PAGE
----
in these forms, in fact they're very sophisticated. But they're simple.
It's hard to make a form that's very sophisticated but simple. There's
just something compelling to me about the pots that I make, and I'm not
sure I know what that is.
Q: How do you respond to adversity?
A: I think there's a great
lesson in just going on. Just keep making what you make, no matter what.
And that's what I do.
Q: What do you want people
to get from the experience of encountering your work?
A: I only see it from my own
perspective; I love the pots and that's why I make them. To me, they're
these wonderful spiritual objects; they have a great presence.
I'm trying to encapsulate spirit in the way that I see
it. There is the idea of beauty - I'm not trying to make something that's
ugly or provovative or anything like that. They're beautiful in an inward
Q: What qualities do you most
strive for in the pots?
Q: What else?
A: Discreet ---for myself
in relationship with them. I want them to exist without the presence of
me. When you get the piece home and you're there contemplating it, I don't
want you to feel that I'm there, too. It doesn't have the lingerings of
my ego with it.
Q: How about the crystalline
matte glazes - how do they work into that?
A: To me, they seem like beautiful
paintings on the surface of the pots which have undergone a trial by fire
several times, so there's a quality of majesty, but also quiet. But they
have a majestic quality even in their quietness. Like some of the land
around here--it's majestic but very quiet. You're not standing in the
Sierra Nevadas overlooking the umpteenth mountain range, but if you tune
in, it has a quiet majesty.
Q:How has your work changed/evolved
over time, and have the changes been directed by you or allowed to happen?
A: It has become deeper. When
I see pots that I made a long time ago, or even a few years ago, I see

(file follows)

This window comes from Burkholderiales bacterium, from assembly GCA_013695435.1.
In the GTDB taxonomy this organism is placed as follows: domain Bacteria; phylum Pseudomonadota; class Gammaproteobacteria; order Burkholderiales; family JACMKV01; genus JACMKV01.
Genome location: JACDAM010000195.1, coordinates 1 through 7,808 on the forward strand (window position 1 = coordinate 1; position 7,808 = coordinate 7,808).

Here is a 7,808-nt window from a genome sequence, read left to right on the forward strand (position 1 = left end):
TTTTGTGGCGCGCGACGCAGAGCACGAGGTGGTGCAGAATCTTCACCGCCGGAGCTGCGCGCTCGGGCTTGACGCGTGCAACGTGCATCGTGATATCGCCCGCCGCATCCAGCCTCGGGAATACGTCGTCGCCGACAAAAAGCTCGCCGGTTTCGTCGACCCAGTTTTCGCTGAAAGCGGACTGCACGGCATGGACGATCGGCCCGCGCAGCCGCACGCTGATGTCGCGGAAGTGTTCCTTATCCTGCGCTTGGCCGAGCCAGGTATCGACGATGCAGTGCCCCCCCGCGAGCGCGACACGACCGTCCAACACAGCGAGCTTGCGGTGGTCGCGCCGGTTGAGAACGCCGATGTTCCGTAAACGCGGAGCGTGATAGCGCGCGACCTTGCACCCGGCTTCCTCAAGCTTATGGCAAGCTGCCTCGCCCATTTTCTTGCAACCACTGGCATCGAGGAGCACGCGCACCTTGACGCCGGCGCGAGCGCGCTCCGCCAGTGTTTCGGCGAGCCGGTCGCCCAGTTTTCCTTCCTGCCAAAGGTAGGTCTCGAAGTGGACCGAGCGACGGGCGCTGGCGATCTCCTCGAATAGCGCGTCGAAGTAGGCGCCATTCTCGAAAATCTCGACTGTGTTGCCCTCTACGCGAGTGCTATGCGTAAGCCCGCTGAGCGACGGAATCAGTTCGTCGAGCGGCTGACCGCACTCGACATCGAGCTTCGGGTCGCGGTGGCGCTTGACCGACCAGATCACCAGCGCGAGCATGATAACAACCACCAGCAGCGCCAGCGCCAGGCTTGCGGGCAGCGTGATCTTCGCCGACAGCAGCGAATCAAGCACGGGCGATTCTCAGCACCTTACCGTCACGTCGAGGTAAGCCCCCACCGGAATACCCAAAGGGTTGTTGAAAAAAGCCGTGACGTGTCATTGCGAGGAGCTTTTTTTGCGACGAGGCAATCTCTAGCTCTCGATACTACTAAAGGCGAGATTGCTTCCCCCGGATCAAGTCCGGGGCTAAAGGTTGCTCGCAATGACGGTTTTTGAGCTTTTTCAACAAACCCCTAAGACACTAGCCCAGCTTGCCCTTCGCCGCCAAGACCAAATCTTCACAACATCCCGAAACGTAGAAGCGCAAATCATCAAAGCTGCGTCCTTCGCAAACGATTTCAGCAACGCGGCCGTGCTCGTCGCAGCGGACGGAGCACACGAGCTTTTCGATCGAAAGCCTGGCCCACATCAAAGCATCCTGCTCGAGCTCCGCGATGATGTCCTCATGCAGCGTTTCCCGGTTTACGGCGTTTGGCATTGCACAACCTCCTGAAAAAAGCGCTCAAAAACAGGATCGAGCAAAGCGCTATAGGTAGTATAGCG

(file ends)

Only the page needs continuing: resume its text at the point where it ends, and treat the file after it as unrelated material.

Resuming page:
my ideas have become much more subtle. I was a person with a lot of potential
talent, and what I have allowed my eye to do is become more sophisticated
and my heart more deep. I decided the art pottery form was what I wanted
to take a real deep look at, and I've been exploring the same kinds of
forms and glazes for a long time now. I feel like I have a life's work
Q: What's the single most profound
influence on your work?
A: Living in this community.
Being in enormous amounts of spiritual energy.
Q: What do you find inspiring?
A: Music, the work of other
potters...and the macrocosm and microcosm. I think it's pretty self-generated.
Where does the inspiration come from? It seems to be from within. I like
just the interaction with the material.
is it about the crystalline matt glazes you find so appealing?
have that potential for no trace--something can come out of the kiln that
looks like it's been growing for a thousand years in the woods. They're
organic. And they're widely varied. I like that you don't have total control
over them: the challenge.
has making pottery changed you as a person?
a completely different person than I was when I started. I have more patience,
way more heart, not as much anger.
do you like most about your job?
A: I like the challenge of
constantly trying to make the best work I can, and I like the element
of risk inherent in that challenge. I can go into what I'm doing in a
very deep way and there's no one standing there saying, "You've spent
enough time on that. Now do this." I can take the time to do it right.
I feel very fortunate that these pieces can have that kind of care taken
I haven't looked for teaching jobs or anything in industry
because my priority has always been to keep my skill honed and my intelligence
completely focused on this work to keep the intensity of making pots.
To just live so that this thing can be extracted out of you - that is